The Role of Connective Tissue Growth Factor in the Development of Kidney Disease After Organ Transplantation
This study will examine whether measurements of connective tissue growth factor (CTGF) and other cell proteins can identify which kidney transplant recipients are likely to develop chronic allograft nephropathy (CAN), a disease of the transplanted kidney. CAN may occur months to years after the transplant. The kidney becomes progressively scarred and eventually loses all function, so that dialysis or another transplant is needed. A better understanding of how CTGF and other proteins are involved in the development of CAN may provide new targets for treating for the disease.
Patients who are scheduled to receive a kidney or combined kidney-pancreas transplant or who have received a transplant recently (within 6 months) may be eligible for this study. Participants will be enrolled before the transplant, if possible, or after the transplant, and will undergo the following tests and procedures:
- Physical examinations at the screening visit, at 1, 6, 12, and 24 months, and then once yearly.
- Blood sample collections at the screening visit, at 1, 6, 12, 18, and 24 months and then once yearly.
- Urine sample collections at the screening visit, at 1, 6, 12, 18, and 24 months and then once yearly.
- Kidney biopsies at the beginning of the study, at 1, 6, 12, and 24 months, and then once a year for research purposes. Participants may refuse to have a research biopsy at any time during the study. Also, patients who are having a kidney biopsy for another reason at these time points will not have a second biopsy. The biopsy procedure takes about 15 minutes and is done in the hospital. The patient lies on his or her back and the skin over the transplanted kidney is cleaned with alcohol and iodine. The area is numbed with an injection of an anesthetic, and then a biopsy needle is placed through the kin. The biopsy may be repeated up to three times to get enough tissue to test for CAN. Patients lie flat for 4 hours after the procedure to reduce the risk of bleeding, and are observed for another 2 hours for possible complications.
|Official Title:||The Pathogenesis of Chronic Graft Failure After Kidney Transplantation|
|Study Start Date:||March 20, 2003|
|Estimated Study Completion Date:||June 17, 2014|
Following transplantation, recipients of organ allografts are placed on immunosuppression indefinitely. Despite dramatic improvements in acute rejection rates and short-term graft survival, long term graft survival has not changed appreciably over the past 20 years. In kidney transplantation, the leading cause of late graft loss is chronic allograft nephropathy (CAN). This disorder is clinically characterized by a progressive decline in kidney function, associated with the characteristic histologic features of interstitial fibrosis and inflammation, arteriosclerosis, glomerulosclerosis, and tubular atrophy. Both immunologic and non-immunologic factors have been implicated in the development of CAN. However, the etiology of this disorder has not been clearly defined nor is there specific therapy for treating CAN.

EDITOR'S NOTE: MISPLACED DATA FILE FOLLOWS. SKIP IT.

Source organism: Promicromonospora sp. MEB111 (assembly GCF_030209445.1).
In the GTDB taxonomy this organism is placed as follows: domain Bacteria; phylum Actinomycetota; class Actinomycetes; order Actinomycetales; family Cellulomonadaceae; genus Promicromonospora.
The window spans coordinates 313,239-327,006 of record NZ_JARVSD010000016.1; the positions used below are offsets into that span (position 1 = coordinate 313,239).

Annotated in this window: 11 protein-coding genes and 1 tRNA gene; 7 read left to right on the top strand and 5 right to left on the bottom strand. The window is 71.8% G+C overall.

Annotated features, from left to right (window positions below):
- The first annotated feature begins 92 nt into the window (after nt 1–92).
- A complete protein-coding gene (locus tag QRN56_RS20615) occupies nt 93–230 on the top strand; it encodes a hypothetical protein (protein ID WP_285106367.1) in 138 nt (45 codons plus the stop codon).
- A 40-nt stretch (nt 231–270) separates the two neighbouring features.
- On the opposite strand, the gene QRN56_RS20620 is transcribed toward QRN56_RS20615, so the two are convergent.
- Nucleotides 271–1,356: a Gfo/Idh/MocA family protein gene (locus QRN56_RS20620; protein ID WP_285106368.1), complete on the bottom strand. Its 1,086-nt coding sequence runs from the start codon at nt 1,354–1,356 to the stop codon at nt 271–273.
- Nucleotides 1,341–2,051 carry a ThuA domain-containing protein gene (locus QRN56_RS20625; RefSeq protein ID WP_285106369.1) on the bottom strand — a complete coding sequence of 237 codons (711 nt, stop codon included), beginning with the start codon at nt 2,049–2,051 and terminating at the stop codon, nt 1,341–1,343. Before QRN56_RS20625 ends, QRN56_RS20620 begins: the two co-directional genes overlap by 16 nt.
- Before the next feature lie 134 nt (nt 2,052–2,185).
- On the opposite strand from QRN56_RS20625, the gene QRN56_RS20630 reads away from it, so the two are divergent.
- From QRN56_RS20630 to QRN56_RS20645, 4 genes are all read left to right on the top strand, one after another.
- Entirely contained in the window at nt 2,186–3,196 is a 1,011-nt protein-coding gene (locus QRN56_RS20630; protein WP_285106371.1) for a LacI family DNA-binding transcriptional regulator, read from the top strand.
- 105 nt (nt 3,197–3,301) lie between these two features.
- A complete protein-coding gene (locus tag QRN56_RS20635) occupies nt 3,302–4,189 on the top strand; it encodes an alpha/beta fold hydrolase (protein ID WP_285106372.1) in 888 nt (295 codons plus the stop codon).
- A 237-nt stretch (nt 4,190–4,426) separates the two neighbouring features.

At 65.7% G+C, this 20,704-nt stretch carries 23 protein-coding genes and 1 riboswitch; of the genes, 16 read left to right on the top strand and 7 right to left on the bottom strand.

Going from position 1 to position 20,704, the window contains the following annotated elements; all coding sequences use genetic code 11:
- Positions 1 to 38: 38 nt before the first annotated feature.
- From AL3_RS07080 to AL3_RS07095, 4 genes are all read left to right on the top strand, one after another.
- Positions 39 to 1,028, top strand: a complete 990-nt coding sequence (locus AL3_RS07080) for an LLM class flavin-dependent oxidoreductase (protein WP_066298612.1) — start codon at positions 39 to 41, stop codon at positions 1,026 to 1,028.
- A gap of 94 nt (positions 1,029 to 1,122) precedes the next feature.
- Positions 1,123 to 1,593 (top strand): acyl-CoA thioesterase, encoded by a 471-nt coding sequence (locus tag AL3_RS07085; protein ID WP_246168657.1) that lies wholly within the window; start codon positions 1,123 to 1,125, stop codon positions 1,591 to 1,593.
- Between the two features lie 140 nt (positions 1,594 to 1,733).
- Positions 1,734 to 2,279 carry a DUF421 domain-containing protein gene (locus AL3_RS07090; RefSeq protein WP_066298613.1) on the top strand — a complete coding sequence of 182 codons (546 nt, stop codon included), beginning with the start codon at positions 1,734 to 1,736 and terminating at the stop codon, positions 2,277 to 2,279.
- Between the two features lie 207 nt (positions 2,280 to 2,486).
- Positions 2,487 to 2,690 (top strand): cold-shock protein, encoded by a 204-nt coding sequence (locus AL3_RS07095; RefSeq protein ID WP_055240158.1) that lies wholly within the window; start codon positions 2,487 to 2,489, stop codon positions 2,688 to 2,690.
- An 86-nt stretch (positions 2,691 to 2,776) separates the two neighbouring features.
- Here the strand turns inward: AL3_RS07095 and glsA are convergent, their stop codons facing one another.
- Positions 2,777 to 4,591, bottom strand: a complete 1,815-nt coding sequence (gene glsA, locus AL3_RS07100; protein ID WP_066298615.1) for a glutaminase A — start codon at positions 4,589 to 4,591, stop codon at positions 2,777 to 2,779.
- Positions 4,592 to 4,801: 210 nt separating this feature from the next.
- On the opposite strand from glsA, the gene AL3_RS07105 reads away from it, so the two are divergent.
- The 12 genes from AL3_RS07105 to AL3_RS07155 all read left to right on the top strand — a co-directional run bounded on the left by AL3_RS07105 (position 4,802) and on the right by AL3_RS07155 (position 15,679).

Implicated in the development of CAN in rodents and humans is transforming growth factor beta (TGF-beta), a pleiotropic cytokine which is elevated in CAN recipients, and stimulates matrix deposition within the graft. A downstream effector of TGF-b is connective tissue growth factor (CTGF), which has been recently associated with other fibrotic renal diseases. In preliminary studies in a mouse model of CAN, CTGF gene expression is increased in kidney transplants with CAN. However, its role in human CAN is unknown.
The aim of this investigation is to identify whether CTGF may play a role in the pathogenesis of CAN in humans. Our long-term objective is to determine whether CTGF and other cytokine mediators may be novel targets for the therapy of CAN. Our goals are to: 1. Determine the level of CTGF expressed in the urine and serum CTGF of recipients of kidney transplants; 2. Identify whether urinary or serum CTGF might be a marker of CAN and be utilized as a predictor for those at risk to develop the disease; 3. Identify other molecular messages and proteins that may identify the development of CAN, as potential future targets of treatment.
In this prospective study, serial urine and serum samples will be obtained in recipients, before, during, and after transplantation of a kidney allograft. The graft will be monitored in the context of standard measures of renal function, which include serum creatinine and creatinine clearance. These results will be correlated with other clinically descriptive information regarding the recipient s transplant.
Please refer to this study by its ClinicalTrials.gov identifier: NCT00056784
|United States, Maryland|
|National Institutes of Health Clinical Center, 9000 Rockville Pike|
|Bethesda, Maryland, United States, 20892|
|Principal Investigator:||Monique E Cho, M.D.||National Institute of Diabetes and Digestive and Kidney Diseases (NIDDK)|